Shelburne — Burial-Places

Extracted from "History of the Connecticut Valley in Massachusetts, Volume II," by Louis H. Everts, 1879.

      The first burying-ground was laid out at the Falls, in 1768, and the second, north of the centre. These two grounds are now unused. The oldest cemetery in use is the one near Shelburne Centre. The first person buried there was the wife of Reuben Nims, in April, 1774. There are several burial-places in the town, but the most extensive is the Arms Cemetery, at the Falls, which was opened for public use in 1857. During his lifetime Ira Arms donated a piece of land on the Buckland side of Shelburne Falls for a Shelburne cemetery, and this land was, with his approval, exchanged for the ground now occupied by the Arms Cemetery. At his death Mr. Arms left a fund of $1000, the income of which is devoted to repairs and the improvement of the grounds.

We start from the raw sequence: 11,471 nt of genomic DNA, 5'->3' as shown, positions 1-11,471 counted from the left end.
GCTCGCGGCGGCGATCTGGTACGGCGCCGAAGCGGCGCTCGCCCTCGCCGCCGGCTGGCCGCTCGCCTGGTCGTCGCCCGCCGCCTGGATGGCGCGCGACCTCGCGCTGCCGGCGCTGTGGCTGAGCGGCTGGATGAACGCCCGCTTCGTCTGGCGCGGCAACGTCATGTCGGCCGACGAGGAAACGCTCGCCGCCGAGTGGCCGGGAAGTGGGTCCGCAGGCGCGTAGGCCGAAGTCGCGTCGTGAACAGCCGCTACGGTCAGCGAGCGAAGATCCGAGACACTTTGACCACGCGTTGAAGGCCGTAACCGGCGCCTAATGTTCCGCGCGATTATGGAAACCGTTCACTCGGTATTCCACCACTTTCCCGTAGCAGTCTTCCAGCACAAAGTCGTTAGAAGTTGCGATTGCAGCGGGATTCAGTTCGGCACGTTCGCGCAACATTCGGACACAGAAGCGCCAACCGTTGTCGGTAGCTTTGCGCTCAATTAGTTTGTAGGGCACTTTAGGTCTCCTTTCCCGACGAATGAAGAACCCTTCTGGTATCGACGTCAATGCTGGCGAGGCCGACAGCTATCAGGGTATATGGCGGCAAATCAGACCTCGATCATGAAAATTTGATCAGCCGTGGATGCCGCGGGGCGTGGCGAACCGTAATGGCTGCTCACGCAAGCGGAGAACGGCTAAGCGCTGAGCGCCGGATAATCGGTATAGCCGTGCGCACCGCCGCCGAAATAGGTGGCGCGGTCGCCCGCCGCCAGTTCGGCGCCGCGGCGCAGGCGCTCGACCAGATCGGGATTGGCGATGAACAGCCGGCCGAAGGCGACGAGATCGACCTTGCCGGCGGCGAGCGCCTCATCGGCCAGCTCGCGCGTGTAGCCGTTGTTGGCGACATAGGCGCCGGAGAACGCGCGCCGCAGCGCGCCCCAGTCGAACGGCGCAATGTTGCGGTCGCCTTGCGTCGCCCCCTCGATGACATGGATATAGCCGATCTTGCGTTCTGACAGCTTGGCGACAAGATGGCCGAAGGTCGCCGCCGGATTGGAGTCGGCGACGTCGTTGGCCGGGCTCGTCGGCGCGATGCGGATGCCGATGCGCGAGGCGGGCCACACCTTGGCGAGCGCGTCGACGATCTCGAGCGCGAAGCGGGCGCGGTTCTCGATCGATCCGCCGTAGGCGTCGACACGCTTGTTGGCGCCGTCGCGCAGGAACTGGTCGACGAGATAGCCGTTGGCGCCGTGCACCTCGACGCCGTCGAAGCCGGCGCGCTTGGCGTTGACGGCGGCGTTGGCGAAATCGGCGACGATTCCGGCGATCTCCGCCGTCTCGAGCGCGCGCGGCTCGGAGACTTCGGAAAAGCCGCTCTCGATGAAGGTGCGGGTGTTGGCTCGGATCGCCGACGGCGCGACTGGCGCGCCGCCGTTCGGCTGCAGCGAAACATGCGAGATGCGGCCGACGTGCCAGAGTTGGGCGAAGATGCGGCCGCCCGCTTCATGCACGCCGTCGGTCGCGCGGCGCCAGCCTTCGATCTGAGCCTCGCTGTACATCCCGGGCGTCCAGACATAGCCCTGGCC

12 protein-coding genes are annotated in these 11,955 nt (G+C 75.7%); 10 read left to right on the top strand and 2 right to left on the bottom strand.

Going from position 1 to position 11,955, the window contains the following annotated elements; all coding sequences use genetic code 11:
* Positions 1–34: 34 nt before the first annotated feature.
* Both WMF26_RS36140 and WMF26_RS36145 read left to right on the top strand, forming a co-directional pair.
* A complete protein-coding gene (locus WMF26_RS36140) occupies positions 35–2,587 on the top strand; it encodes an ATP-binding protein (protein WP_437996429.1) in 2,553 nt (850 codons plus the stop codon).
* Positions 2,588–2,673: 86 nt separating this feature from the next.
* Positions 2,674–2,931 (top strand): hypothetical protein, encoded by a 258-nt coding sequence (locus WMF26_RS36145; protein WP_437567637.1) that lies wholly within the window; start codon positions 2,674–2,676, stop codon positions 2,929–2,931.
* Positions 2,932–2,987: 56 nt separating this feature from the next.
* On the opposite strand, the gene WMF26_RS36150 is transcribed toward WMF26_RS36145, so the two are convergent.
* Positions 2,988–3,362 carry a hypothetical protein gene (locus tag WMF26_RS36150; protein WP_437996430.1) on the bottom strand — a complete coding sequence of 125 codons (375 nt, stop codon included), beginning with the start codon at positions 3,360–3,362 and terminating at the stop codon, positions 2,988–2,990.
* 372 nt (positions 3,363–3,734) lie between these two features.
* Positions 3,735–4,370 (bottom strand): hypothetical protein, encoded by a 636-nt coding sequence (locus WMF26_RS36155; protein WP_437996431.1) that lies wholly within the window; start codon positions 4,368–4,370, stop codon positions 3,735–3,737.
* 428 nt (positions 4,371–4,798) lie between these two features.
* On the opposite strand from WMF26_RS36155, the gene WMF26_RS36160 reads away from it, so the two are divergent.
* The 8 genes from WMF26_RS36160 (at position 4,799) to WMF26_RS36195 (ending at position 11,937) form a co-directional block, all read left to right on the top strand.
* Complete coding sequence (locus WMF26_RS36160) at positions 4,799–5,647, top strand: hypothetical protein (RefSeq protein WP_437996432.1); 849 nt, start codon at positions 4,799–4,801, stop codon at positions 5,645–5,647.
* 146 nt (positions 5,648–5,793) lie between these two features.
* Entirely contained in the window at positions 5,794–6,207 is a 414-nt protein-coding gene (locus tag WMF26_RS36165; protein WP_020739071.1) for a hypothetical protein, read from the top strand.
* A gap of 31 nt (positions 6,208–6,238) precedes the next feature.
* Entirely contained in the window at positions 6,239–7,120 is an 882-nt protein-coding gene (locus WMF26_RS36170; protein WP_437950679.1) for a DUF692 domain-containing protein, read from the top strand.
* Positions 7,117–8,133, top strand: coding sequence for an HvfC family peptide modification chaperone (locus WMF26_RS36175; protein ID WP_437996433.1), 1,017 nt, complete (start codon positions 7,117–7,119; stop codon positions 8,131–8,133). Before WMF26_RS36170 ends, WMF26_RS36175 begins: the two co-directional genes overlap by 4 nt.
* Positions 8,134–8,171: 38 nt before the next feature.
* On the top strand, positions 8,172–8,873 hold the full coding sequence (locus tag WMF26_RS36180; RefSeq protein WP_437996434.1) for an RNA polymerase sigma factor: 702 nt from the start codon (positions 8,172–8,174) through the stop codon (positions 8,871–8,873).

This beautiful city of the dead is an object of pride to Shelburne's citizens, and deserves, too, such a tribute, since it is at once a spot of great natural beauty and artistic adornment. Embowered within a pine grove and set upon a commanding bluff, it overlooks the gracefully-winding Deerfield River, and incloses neatly-kept lawns, smooth drives, and many imposing monuments.

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08 Jul 2005